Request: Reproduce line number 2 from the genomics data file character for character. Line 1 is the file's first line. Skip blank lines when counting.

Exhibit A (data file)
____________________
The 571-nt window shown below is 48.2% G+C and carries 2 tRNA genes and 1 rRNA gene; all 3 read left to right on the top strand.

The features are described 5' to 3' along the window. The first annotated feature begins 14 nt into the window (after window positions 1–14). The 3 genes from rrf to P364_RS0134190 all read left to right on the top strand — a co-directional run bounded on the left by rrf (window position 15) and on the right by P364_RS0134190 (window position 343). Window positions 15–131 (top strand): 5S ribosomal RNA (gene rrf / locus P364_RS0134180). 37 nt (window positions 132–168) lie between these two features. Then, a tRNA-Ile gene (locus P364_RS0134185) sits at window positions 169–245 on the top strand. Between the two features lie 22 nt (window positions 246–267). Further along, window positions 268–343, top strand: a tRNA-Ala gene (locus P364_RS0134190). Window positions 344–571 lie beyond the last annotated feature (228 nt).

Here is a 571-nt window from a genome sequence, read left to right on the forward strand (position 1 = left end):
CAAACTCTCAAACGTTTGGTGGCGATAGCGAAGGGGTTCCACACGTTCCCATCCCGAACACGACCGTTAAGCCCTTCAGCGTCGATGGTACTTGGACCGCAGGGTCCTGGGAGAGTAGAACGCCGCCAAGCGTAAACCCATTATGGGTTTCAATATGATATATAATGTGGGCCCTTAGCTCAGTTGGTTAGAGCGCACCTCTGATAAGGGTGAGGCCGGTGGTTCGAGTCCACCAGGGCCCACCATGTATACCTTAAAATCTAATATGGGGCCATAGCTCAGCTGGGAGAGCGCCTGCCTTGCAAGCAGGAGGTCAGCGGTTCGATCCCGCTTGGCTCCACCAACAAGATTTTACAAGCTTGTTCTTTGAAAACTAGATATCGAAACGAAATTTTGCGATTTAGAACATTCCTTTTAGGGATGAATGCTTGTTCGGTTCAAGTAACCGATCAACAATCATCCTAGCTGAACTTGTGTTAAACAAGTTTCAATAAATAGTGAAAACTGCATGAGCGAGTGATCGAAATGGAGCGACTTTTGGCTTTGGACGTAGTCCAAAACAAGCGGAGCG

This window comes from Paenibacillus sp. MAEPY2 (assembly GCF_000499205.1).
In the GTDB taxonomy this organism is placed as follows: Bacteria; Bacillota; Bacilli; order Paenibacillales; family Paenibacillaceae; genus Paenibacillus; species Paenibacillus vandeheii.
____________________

The features are described 5' to 3' along the window. The first annotated feature begins 14 nt into the window (after window positions 1–14). The 3 genes from rrf to P364_RS0134190 all read left to right on the top strand — a co-directional run bounded on the left by rrf (window position 15) and on the right by P364_RS0134190 (window position 343). Window positions 15–131 (top strand): 5S ribosomal RNA (gene rrf / locus P364_RS0134180). 37 nt (window positions 132–168) lie between these two features. Then, a tRNA-Ile gene (locus P364_RS0134185) sits at window positions 169–245 on the top strand. Between the two features lie 22 nt (window positions 246–267). Further along, window positions 268–343, top strand: a tRNA-Ala gene (locus P364_RS0134190). Window positions 344–571 lie beyond the last annotated feature (228 nt).